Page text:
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There are many Dropbox alternatives using their own protocols (Owncloud, Seafile, etc) or a de-facto protocol (SparkleShare, etc).
How about alternatives using a rock-solid standard protocol?

Requirements:

  • For each protocol, list at least 1 server and 1 client, preferably open source, any operating system
  • The protocol must have been validated by either ISO, OASIS, W3C, IETF(RFC), ECMA, IEC
  • A protocol is not made standard just because it uses HTTP/XML/SSH/etc
  • File synchronization, conflict handling
  • Bandwidth as low as possible
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I guess SparkelShare using git as its backend also falls short of your “validated protocol” requirement even if it operates over ssh. –  MvG Apr 18 at 13:06
    
I fail to see the point of this. You want low bandwidth, reliable file synchronization with conflict handling that has open source implementations yet rule out anything based on git? Also ownCloud supports WebDAV which fits your criteria but does not play nearly as well with your other requirements as the osync backend which does not. –  Caleb May 16 at 5:31

3 Answers 3

FTP is a file transfer protocol validated by IETF as RFC959.

FTPbox works quite well, but the FTP protocol is not very suited to file synchronization:

  • No "changes" command, so FTPbox has to crawl the FTP server once in a while, which wastes bandwidth
  • No "move" command, so moving a file or directory is very inefficient.
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One of the references is the rsync protocol (short overview):

  • Not directly validated by either ISO, OASIS, W3C, IETF(RFC), ECMA, IEC, but rsync has an official TCP port (873) and there is one RFC on the rsync URI Scheme. (note that an ISO standard is typically charged 160 USD to be accessed to...).
  • Plenty of clients and servers, the reference implementation being the rsync application.
  • File synchronization, but no conflict handling
  • Bandwidth as low as possible:

The rsync algorithm:

The algorithm identifies parts of the source file which are identical to some part of the destination file, and only sends those parts which cannot be matched in this way. Effectively, the algorithm computes a set of differences without having both files on the same machine. The algorithm works best when the files are similar, but will also function correctly and reasonably efficiently when the files are quite different.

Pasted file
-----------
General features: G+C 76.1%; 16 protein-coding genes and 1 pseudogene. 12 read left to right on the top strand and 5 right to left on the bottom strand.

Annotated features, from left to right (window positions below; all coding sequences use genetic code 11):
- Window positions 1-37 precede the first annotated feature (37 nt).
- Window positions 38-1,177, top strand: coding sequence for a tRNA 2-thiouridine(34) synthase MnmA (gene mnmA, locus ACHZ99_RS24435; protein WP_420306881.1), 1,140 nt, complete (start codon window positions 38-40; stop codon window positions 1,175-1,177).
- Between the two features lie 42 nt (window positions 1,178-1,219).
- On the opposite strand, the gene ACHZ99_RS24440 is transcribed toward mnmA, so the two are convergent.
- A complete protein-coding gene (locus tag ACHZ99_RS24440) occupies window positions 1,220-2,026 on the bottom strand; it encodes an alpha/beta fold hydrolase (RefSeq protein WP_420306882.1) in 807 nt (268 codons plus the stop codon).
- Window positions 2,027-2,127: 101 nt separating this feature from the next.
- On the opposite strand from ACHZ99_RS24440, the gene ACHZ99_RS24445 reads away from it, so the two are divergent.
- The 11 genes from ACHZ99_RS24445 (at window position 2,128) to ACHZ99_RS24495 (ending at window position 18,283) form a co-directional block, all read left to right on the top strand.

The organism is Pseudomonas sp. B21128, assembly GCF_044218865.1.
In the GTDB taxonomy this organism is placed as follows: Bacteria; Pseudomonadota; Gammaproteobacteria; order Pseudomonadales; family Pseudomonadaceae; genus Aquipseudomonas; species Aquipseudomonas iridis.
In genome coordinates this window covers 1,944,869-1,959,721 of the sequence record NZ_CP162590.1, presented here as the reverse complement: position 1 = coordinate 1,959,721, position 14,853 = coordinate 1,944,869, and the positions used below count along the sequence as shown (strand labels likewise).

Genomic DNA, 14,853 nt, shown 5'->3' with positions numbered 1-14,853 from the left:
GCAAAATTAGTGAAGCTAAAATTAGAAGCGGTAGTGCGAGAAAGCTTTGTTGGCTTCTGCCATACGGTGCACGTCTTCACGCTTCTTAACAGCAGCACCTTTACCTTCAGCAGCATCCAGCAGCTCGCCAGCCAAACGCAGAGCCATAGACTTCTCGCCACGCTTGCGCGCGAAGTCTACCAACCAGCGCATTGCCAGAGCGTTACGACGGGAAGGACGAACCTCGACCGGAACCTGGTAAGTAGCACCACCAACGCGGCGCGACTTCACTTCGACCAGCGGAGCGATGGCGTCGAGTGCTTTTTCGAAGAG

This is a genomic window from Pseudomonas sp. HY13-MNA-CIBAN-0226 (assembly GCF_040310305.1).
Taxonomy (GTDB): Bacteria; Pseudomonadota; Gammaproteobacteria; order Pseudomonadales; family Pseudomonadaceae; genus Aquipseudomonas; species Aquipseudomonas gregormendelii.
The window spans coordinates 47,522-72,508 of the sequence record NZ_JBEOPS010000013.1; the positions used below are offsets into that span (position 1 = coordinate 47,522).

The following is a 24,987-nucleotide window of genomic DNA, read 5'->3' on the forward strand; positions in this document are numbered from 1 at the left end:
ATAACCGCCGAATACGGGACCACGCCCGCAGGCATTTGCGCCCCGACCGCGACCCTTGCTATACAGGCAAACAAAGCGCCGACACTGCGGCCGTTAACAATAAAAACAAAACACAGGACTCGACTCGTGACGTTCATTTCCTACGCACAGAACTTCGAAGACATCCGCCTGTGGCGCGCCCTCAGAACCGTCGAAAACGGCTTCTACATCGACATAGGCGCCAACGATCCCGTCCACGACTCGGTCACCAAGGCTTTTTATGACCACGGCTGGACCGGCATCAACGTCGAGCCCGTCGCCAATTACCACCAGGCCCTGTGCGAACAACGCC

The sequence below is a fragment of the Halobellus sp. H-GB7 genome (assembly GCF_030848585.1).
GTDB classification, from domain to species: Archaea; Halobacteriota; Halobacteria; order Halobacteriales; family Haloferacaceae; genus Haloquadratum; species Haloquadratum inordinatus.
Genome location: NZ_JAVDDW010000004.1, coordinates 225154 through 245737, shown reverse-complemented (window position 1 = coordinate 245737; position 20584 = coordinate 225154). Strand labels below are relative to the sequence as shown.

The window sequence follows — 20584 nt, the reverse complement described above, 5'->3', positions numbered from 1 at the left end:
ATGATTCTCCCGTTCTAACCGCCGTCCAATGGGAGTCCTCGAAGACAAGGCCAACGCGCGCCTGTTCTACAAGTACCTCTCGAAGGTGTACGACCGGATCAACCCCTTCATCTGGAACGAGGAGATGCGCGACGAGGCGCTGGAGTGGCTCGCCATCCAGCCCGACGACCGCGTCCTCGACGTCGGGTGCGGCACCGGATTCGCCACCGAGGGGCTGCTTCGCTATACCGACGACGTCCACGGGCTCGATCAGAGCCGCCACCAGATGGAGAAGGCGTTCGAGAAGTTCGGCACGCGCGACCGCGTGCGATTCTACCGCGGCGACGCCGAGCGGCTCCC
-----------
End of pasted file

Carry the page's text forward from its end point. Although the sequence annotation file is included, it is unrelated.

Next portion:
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Thanks but in this question it is mandatory that the protocol itself (with all verbs and structures) is a standard, not just the URI scheme. rsync has no specification, and only 1 popular implementation. That makes it very fragile, in 20 years the protocol will probably have silently changed and different versions will be incompatible. This is what I must avoid. ISO is expensive/old-school but W3C and OASIS are great and free to access. –  Nicolas Raoul Apr 17 at 1:52
    
@NicolasRaoul I understand what you mean. rsync is the most widely used as far as I know, that's why I felt the need to mention it. I added the recently published and as of now pretty unused WebDAV sync (but WebDAV is older and often used). –  Franck Dernoncourt Apr 17 at 2:23

You can use WebDAV, which is defined in RFC 4918 and was recently extended to support synchronization in RFC 6578.

The only application I have personally used that relied on WebDAV RFC 4918 was French OVH's online backup service Hubic, but it was total crap (server issues, not protocol issues) and the official forum got so much flooded by negative comments that OVH's CEO Octave Klaba decided to remove all derogatory comments (including 500 of mine, and thousands of others').

Anyway, some other applications seem to use WebDAV RFC 4918 such as BestSync, but I don't know who use RFC 6578, maybe Mavericks Server Admin or in the future Firefox OS's Gaia::Calendar.

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+1 Great protocol indeed, an example of longevity. I had a look at re.be/webdav_sync a very long time ago. Syncany can use WebDAV but it stores opaque blobs so it is an edge case. –  Nicolas Raoul Apr 17 at 4:12
    
ownCloud actually supports WebDAV (you can use any WebDAV client to access your files or even mount it as a drive). It's probably worth mentioning this here. –  Caleb May 16 at 5:25

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